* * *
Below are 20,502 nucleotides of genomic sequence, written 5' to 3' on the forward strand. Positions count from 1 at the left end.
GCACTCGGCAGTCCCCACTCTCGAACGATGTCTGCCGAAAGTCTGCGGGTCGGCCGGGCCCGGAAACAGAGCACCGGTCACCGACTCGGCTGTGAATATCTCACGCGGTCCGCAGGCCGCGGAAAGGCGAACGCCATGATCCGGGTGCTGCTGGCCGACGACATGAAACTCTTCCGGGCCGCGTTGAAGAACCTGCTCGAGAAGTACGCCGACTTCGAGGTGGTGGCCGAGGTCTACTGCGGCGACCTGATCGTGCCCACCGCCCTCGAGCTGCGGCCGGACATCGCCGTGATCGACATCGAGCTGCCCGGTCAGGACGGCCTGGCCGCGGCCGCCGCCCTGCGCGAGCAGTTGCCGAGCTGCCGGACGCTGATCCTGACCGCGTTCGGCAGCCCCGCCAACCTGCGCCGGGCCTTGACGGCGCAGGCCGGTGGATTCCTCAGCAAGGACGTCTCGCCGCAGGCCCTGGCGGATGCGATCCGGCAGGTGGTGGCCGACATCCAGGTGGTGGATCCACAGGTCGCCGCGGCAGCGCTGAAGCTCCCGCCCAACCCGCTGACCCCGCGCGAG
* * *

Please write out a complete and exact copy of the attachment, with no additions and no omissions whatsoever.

Below are 20,502 nucleotides of genomic sequence, written 5' to 3' on the forward strand. Positions count from 1 at the left end.
GCACTCGGCAGTCCCCACTCTCGAACGATGTCTGCCGAAAGTCTGCGGGTCGGCCGGGCCCGGAAACAGAGCACCGGTCACCGACTCGGCTGTGAATATCTCACGCGGTCCGCAGGCCGCGGAAAGGCGAACGCCATGATCCGGGTGCTGCTGGCCGACGACATGAAACTCTTCCGGGCCGCGTTGAAGAACCTGCTCGAGAAGTACGCCGACTTCGAGGTGGTGGCCGAGGTCTACTGCGGCGACCTGATCGTGCCCACCGCCCTCGAGCTGCGGCCGGACATCGCCGTGATCGACATCGAGCTGCCCGGTCAGGACGGCCTGGCCGCGGCCGCCGCCCTGCGCGAGCAGTTGCCGAGCTGCCGGACGCTGATCCTGACCGCGTTCGGCAGCCCCGCCAACCTGCGCCGGGCCTTGACGGCGCAGGCCGGTGGATTCCTCAGCAAGGACGTCTCGCCGCAGGCCCTGGCGGATGCGATCCGGCAGGTGGTGGCCGACATCCAGGTGGTGGATCCACAGGTCGCCGCGGCAGCGCTGAAGCTCCCGCCCAACCCGCTGACCCCGCGCGAG